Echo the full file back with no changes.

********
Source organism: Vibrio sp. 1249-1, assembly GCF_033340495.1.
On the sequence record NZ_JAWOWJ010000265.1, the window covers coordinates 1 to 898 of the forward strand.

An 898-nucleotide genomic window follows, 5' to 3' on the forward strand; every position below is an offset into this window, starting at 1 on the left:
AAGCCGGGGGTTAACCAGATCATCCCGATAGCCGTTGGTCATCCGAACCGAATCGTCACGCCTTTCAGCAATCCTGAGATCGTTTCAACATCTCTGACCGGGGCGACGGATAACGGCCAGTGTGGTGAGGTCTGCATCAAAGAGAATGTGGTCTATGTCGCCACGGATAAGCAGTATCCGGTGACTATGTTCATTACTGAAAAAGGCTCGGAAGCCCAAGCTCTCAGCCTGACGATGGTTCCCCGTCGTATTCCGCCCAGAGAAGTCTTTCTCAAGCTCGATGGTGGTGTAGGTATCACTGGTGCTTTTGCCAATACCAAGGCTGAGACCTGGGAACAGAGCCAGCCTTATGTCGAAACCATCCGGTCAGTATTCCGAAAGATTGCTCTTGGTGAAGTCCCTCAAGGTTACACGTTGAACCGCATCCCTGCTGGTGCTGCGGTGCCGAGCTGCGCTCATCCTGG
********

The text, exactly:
Source organism: Vibrio sp. 1249-1, assembly GCF_033340495.1.
On the sequence record NZ_JAWOWJ010000265.1, the window covers coordinates 1 to 898 of the forward strand.

An 898-nucleotide genomic window follows, 5' to 3' on the forward strand; every position below is an offset into this window, starting at 1 on the left:
AAGCCGGGGGTTAACCAGATCATCCCGATAGCCGTTGGTCATCCGAACCGAATCGTCACGCCTTTCAGCAATCCTGAGATCGTTTCAACATCTCTGACCGGGGCGACGGATAACGGCCAGTGTGGTGAGGTCTGCATCAAAGAGAATGTGGTCTATGTCGCCACGGATAAGCAGTATCCGGTGACTATGTTCATTACTGAAAAAGGCTCGGAAGCCCAAGCTCTCAGCCTGACGATGGTTCCCCGTCGTATTCCGCCCAGAGAAGTCTTTCTCAAGCTCGATGGTGGTGTAGGTATCACTGGTGCTTTTGCCAATACCAAGGCTGAGACCTGGGAACAGAGCCAGCCTTATGTCGAAACCATCCGGTCAGTATTCCGAAAGATTGCTCTTGGTGAAGTCCCTCAAGGTTACACGTTGAACCGCATCCCTGCTGGTGCTGCGGTGCCGAGCTGCGCTCATCCTGG